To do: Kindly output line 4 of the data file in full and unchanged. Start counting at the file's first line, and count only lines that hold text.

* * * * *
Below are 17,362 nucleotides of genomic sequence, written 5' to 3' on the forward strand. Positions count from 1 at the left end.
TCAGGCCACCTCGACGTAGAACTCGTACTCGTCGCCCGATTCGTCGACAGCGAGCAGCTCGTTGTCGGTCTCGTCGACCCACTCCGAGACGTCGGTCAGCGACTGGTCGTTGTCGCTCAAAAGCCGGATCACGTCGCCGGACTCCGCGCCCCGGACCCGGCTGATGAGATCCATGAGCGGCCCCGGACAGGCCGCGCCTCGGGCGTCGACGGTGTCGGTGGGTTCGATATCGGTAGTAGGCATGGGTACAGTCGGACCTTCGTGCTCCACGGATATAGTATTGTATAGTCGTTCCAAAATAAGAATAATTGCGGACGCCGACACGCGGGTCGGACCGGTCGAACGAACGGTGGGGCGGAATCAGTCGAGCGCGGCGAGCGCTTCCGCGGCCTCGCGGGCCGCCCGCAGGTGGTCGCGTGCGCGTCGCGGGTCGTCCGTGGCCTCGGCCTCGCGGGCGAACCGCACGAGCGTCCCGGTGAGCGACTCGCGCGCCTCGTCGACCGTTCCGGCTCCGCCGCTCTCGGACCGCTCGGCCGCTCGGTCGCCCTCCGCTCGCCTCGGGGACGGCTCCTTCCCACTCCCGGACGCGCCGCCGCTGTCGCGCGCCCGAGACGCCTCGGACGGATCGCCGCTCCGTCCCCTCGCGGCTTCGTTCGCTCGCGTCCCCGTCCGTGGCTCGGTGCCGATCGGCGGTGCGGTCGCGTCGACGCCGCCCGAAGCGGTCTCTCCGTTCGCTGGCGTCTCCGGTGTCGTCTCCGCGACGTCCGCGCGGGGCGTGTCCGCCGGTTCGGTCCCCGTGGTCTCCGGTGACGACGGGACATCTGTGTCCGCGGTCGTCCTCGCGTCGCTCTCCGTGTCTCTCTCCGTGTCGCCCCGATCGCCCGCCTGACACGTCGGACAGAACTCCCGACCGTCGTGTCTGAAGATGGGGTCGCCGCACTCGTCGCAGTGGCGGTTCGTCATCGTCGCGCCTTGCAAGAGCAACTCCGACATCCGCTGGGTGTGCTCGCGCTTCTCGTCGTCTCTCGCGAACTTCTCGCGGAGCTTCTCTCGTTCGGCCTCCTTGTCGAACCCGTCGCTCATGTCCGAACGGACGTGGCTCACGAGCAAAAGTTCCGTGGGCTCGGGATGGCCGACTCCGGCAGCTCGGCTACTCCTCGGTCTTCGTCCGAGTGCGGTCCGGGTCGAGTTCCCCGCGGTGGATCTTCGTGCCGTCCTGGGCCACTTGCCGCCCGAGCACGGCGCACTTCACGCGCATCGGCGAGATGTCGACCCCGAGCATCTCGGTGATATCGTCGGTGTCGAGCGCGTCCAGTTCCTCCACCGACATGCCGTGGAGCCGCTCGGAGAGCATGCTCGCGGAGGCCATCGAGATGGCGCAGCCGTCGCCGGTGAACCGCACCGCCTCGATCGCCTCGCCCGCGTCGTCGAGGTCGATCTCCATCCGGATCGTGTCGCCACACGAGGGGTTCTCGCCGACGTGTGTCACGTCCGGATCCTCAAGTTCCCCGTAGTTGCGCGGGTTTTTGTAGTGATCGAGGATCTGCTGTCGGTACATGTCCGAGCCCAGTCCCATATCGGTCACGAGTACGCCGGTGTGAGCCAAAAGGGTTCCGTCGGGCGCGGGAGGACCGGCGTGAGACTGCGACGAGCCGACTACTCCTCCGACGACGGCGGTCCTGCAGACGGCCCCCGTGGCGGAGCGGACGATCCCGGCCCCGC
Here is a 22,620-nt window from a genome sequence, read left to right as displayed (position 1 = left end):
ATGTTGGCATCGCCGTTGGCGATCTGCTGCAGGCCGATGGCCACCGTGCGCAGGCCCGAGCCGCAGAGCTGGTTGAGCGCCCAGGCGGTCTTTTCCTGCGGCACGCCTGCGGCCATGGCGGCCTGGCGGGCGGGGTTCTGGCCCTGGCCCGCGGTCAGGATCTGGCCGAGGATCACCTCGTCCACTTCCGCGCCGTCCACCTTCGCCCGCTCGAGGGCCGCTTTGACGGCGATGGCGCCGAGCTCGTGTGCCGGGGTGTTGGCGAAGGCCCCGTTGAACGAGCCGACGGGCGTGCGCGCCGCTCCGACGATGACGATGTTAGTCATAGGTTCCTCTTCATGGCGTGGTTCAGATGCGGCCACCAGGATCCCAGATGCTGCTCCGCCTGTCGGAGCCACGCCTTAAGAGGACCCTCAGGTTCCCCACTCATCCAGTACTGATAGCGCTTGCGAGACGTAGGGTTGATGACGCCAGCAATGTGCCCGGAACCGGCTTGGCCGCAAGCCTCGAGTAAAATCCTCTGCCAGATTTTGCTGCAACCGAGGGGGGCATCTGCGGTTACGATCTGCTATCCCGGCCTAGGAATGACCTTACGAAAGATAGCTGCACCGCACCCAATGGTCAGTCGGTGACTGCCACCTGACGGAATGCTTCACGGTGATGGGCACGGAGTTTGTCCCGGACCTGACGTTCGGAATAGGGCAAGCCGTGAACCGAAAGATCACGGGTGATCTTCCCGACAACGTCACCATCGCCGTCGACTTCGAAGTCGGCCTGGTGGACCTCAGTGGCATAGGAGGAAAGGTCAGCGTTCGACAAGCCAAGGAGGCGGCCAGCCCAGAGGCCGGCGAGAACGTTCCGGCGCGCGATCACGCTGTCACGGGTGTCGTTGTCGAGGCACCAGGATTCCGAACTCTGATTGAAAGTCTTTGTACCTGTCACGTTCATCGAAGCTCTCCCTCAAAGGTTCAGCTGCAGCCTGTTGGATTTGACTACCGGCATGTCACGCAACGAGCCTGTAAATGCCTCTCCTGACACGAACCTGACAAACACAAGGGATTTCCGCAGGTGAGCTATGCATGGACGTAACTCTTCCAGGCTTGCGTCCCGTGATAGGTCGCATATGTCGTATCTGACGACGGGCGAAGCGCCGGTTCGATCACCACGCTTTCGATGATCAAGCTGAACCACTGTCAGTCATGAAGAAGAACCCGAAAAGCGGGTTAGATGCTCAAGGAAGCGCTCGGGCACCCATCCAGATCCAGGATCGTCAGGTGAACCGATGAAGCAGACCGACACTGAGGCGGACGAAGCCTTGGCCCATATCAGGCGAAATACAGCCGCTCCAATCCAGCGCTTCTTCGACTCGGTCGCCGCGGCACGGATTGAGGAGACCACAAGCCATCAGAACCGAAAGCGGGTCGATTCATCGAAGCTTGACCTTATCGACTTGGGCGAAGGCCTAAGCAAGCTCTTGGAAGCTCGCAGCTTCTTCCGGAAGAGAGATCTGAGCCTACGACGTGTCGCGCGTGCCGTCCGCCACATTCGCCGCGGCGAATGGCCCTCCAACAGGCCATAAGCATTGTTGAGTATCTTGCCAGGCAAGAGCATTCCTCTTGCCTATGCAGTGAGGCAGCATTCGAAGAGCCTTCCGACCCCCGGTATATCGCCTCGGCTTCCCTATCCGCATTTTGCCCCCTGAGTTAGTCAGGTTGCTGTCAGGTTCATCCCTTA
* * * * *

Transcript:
ATGTTGGCATCGCCGTTGGCGATCTGCTGCAGGCCGATGGCCACCGTGCGCAGGCCCGAGCCGCAGAGCTGGTTGAGCGCCCAGGCGGTCTTTTCCTGCGGCACGCCTGCGGCCATGGCGGCCTGGCGGGCGGGGTTCTGGCCCTGGCCCGCGGTCAGGATCTGGCCGAGGATCACCTCGTCCACTTCCGCGCCGTCCACCTTCGCCCGCTCGAGGGCCGCTTTGACGGCGATGGCGCCGAGCTCGTGTGCCGGGGTGTTGGCGAAGGCCCCGTTGAACGAGCCGACGGGCGTGCGCGCCGCTCCGACGATGACGATGTTAGTCATAGGTTCCTCTTCATGGCGTGGTTCAGATGCGGCCACCAGGATCCCAGATGCTGCTCCGCCTGTCGGAGCCACGCCTTAAGAGGACCCTCAGGTTCCCCACTCATCCAGTACTGATAGCGCTTGCGAGACGTAGGGTTGATGACGCCAGCAATGTGCCCGGAACCGGCTTGGCCGCAAGCCTCGAGTAAAATCCTCTGCCAGATTTTGCTGCAACCGAGGGGGGCATCTGCGGTTACGATCTGCTATCCCGGCCTAGGAATGACCTTACGAAAGATAGCTGCACCGCACCCAATGGTCAGTCGGTGACTGCCACCTGACGGAATGCTTCACGGTGATGGGCACGGAGTTTGTCCCGGACCTGACGTTCGGAATAGGGCAAGCCGTGAACCGAAAGATCACGGGTGATCTTCCCGACAACGTCACCATCGCCGTCGACTTCGAAGTCGGCCTGGTGGACCTCAGTGGCATAGGAGGAAAGGTCAGCGTTCGACAAGCCAAGGAGGCGGCCAGCCCAGAGGCCGGCGAGAACGTTCCGGCGCGCGATCACGCTGTCACGGGTGTCGTTGTCGAGGCACCAGGATTCCGAACTCTGATTGAAAGTCTTTGTACCTGTCACGTTCATCGAAGCTCTCCCTCAAAGGTTCAGCTGCAGCCTGTTGGATTTGACTACCGGCATGTCACGCAACGAGCCTGTAAATGCCTCTCCTGACACGAACCTGACAAACACAAGGGATTTCCGCAGGTGAGCTATGCATGGACGTAACTCTTCCAGGCTTGCGTCCCGTGATAGGTCGCATATGTCGTATCTGACGACGGGCGAAGCGCCGGTTCGATCACCACGCTTTCGATGATCAAGCTGAACCACTGTCAGTCATGAAGAAGAACCCGAAAAGCGGGTTAGATGCTCAAGGAAGCGCTCGGGCACCCATCCAGATCCAGGATCGTCAGGTGAACCGATGAAGCAGACCGACACTGAGGCGGACGAAGCCTTGGCCCATATCAGGCGAAATACAGCCGCTCCAATCCAGCGCTTCTTCGACTCGGTCGCCGCGGCACGGATTGAGGAGACCACAAGCCATCAGAACCGAAAGCGGGTCGATTCATCGAAGCTTGACCTTATCGACTTGGGCGAAGGCCTAAGCAAGCTCTTGGAAGCTCGCAGCTTCTTCCGGAAGAGAGATCTGAGCCTACGACGTGTCGCGCGTGCCGTCCGCCACATTCGCCGCGGCGAATGGCCCTCCAACAGGCCATAAGCATTGTTGAGTATCTTGCCAGGCAAGAGCATTCCTCTTGCCTATGCAGTGAGGCAGCATTCGAAGAGCCTTCCGACCCCCGGTATATCGCCTCGGCTTCCCTATCCGCATTTTGCCCCCTGAGTTAGTCAGGTTGCTGTCAGGTTCATCCCTTA